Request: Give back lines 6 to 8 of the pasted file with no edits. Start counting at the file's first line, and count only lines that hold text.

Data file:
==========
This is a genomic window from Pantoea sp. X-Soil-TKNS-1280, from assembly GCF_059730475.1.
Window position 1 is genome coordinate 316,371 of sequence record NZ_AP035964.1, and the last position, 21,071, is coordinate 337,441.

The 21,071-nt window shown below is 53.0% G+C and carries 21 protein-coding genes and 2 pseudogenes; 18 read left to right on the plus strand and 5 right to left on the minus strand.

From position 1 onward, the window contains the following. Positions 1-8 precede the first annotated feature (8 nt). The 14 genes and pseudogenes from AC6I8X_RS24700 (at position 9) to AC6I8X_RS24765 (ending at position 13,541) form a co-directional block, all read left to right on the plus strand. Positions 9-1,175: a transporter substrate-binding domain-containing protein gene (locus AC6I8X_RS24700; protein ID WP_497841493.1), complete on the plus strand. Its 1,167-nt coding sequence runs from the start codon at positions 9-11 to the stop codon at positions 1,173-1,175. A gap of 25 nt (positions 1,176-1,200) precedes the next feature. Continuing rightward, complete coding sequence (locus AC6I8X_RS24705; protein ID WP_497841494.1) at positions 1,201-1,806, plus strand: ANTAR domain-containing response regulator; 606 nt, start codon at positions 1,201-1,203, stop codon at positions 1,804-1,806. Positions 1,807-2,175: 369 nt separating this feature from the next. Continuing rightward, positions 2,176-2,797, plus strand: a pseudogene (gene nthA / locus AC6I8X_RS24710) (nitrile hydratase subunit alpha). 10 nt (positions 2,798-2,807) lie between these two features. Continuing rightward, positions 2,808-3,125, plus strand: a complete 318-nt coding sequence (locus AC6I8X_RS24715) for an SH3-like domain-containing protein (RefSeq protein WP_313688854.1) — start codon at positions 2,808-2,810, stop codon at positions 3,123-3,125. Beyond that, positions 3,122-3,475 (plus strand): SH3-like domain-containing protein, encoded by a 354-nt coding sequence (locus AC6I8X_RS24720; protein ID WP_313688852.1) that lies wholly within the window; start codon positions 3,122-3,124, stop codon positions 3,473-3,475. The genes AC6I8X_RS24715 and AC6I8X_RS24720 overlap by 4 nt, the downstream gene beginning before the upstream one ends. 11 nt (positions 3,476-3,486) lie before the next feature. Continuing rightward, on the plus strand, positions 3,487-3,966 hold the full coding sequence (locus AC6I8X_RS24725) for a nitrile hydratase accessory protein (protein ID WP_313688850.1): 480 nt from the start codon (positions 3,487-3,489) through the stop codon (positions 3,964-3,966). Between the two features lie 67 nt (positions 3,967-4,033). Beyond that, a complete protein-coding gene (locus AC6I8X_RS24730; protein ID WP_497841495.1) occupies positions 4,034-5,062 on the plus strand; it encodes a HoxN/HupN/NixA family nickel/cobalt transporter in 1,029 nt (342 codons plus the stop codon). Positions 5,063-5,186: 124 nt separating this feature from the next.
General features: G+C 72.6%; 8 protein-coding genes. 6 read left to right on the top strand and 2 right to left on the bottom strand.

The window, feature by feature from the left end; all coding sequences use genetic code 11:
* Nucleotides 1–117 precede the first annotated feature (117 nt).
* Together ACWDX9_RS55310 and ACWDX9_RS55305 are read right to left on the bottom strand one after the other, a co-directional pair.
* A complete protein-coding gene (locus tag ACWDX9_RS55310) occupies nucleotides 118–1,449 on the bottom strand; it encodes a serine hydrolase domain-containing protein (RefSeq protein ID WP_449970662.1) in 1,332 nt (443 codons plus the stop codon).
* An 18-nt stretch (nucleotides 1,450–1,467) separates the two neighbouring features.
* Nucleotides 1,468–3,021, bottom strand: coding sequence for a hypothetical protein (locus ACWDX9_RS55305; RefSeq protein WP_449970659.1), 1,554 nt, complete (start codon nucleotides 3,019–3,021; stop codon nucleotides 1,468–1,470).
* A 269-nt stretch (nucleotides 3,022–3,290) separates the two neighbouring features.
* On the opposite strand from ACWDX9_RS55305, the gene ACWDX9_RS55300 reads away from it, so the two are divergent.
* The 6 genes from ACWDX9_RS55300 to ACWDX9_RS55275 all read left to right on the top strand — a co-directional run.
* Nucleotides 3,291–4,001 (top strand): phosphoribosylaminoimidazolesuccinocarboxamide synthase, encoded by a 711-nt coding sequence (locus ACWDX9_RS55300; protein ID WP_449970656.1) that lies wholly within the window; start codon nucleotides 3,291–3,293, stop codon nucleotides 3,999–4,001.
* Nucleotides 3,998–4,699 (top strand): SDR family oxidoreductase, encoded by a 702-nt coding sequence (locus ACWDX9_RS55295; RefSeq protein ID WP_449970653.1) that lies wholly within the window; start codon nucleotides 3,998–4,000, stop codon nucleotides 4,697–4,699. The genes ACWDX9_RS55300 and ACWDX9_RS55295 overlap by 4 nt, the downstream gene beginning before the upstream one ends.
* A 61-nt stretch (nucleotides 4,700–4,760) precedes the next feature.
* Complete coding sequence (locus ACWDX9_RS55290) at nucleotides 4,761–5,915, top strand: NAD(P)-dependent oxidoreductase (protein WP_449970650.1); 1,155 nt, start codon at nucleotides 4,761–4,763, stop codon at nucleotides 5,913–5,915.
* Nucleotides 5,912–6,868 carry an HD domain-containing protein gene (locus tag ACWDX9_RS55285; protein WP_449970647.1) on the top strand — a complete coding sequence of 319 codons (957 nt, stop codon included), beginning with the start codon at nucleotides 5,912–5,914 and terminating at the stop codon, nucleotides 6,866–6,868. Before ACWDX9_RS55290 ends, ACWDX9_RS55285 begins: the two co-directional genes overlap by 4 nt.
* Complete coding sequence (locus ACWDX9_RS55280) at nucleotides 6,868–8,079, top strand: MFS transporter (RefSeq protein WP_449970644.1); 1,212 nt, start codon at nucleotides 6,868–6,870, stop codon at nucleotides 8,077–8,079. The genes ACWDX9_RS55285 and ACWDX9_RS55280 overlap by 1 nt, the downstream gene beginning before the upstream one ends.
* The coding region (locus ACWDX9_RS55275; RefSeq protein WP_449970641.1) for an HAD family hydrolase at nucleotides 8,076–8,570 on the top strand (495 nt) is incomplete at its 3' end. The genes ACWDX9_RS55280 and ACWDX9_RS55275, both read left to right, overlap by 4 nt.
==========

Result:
The window, feature by feature from the left end; all coding sequences use genetic code 11:
* Nucleotides 1–117 precede the first annotated feature (117 nt).
* Together ACWDX9_RS55310 and ACWDX9_RS55305 are read right to left on the bottom strand one after the other, a co-directional pair.